Termite eaten wood
Photo: Darrin Haddad
Contrary to a scary e-mail that's been circulating, Formosan termites are not lying in wait in bags of mulch at Home Depot and Lowe's. But some scientists say the house- and tree-munching bugs, which cause more than $1 billion in damage each year, may still be spreading to an area near you.

Supposedly, infested trees in New Orleans downed by hurricanes Katrina and Rita were being chipped into mulch and bagged for sale. The rumor, which proved as virulent as the bugs themselves, prompted Home Depot and Lowe's to fire back, saying they don't buy mulch from southern Louisiana vendors. Even if they did, authorities long ago imposed a Formosan quarantine to strictly regulate the movement of all wood materials from the city's 12 hardest-hit parishes.

Yet homeowners still need to be vigilant. Formosan termites were introduced into Gulf Coast ports some 50 years ago on ships from East Asia. The invasive species, which forms larger colonies and is more pesticide-resistant than domestic termites, now lives in 11 states, including Louisiana, Alabama, Florida, and Georgia. While they can migrate on their own, they've spread primarily through human transport, using railroad ties and telephone poles as their preferred vehicles.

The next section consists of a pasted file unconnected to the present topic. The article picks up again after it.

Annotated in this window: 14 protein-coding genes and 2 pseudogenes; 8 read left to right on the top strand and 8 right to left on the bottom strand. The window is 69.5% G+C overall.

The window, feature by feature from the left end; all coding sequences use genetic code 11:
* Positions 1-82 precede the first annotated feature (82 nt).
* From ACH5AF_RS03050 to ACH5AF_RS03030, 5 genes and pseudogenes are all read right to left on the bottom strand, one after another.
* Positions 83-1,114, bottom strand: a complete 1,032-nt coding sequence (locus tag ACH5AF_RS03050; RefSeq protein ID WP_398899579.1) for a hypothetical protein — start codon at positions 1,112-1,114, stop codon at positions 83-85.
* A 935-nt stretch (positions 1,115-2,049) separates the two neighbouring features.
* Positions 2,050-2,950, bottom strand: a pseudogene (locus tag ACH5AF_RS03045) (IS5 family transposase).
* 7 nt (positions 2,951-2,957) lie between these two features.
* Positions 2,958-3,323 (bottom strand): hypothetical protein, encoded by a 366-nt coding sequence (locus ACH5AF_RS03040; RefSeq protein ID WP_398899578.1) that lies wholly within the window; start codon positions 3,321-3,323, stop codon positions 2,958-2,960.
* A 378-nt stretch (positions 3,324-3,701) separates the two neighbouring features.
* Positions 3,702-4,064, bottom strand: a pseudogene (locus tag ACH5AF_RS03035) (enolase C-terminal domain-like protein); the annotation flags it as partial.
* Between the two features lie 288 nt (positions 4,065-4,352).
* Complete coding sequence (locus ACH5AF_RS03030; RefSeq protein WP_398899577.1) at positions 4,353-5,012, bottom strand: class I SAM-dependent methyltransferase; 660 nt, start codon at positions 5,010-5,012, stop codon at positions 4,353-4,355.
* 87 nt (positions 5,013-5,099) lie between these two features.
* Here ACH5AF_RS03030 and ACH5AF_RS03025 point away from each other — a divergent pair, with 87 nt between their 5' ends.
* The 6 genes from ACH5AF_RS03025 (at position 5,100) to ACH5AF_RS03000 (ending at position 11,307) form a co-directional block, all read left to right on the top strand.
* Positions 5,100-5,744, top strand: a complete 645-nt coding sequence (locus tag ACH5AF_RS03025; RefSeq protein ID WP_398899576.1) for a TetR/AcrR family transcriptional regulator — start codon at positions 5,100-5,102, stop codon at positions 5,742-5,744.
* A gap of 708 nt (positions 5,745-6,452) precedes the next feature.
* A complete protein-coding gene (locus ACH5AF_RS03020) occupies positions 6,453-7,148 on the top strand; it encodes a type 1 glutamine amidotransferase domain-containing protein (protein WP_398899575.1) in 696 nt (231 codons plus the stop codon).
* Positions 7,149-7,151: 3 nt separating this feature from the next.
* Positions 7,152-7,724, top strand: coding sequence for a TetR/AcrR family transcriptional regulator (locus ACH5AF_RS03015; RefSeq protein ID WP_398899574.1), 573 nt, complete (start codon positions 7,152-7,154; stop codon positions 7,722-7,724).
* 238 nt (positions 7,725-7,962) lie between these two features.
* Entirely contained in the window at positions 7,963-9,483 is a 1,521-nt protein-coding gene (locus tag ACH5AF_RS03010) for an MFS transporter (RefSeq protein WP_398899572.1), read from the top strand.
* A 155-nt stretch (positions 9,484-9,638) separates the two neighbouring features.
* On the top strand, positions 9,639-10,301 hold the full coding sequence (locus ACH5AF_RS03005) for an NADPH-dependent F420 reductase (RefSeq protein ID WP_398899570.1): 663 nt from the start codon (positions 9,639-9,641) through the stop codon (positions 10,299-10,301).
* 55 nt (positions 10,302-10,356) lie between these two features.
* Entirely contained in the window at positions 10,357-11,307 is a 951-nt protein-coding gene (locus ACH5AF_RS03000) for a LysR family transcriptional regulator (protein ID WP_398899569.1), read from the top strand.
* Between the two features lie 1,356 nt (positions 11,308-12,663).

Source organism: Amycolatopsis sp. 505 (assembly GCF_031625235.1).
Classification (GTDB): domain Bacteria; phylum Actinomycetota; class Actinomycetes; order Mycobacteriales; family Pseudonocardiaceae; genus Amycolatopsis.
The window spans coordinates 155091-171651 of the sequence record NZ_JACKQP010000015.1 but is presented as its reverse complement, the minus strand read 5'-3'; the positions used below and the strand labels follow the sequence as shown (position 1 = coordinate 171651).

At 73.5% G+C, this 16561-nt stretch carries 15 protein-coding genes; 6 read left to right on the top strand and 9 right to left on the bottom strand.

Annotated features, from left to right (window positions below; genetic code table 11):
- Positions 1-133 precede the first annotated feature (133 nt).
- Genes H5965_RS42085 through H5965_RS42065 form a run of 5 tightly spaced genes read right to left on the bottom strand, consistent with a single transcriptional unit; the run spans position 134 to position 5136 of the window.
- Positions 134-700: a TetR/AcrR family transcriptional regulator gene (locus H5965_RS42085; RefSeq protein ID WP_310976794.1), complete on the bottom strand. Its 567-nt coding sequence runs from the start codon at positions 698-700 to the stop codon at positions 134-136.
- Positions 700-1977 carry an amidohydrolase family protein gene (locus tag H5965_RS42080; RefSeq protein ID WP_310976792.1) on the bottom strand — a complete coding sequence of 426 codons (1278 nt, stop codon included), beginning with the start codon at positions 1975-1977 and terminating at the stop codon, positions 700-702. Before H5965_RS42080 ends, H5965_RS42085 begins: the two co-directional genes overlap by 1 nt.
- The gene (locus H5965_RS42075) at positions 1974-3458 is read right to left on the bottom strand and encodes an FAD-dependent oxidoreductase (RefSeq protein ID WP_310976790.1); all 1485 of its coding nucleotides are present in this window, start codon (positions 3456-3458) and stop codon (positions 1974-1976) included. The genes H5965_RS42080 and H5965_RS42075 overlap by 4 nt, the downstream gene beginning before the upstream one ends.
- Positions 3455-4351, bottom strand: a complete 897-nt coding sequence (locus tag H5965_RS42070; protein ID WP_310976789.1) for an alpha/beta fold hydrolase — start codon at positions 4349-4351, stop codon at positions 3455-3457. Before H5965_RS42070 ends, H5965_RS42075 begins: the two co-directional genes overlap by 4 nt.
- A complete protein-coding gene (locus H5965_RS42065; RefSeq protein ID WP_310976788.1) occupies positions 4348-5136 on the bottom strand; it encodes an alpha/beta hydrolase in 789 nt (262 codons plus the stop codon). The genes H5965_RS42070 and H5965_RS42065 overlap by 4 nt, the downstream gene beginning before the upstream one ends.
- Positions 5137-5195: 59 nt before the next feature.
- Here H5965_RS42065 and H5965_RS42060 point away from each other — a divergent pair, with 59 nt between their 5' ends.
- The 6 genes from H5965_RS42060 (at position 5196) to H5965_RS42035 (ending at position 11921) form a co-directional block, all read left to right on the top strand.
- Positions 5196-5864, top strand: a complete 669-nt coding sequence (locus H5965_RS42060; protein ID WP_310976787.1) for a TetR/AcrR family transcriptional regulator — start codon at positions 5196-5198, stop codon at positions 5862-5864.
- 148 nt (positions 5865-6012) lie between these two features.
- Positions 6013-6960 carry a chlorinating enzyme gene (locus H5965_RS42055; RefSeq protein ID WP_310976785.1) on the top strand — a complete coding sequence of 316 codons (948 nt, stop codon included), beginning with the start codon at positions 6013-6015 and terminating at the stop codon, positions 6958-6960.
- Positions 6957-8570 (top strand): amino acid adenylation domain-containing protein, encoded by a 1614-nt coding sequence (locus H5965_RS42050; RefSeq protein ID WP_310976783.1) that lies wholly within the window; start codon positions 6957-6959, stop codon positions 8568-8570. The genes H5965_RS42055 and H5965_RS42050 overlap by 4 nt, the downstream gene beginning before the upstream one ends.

These warm-weather bugs won't likely survive outdoors much north of the Carolinas, says Louisiana State University entomologist Dennis Ring. But they can live for years in any warm, moist home.

To prevent an invasion, Ring recommends thoroughly inspecting wood, paper products, and potted plants. He tells of a Baton Rouge builder who, long before the hurricanes, caused a damaging infestation in a new million-dollar manse when he installed a beam that he'd salvaged from another house. Had the builder hired an exterminator to fumigate the piece before bringing it inside, he would have averted the disaster, says Ring.

When remodeling, use pressure-treated lumber. And combat moisture by repairing roof leaks and torn flashing. Check LSUAgCenter.com for more safeguards that'll help protect you not just from Formosan termites, but wood-destroying beetles and fungi, too. False rumors aside, you can't be too careful.

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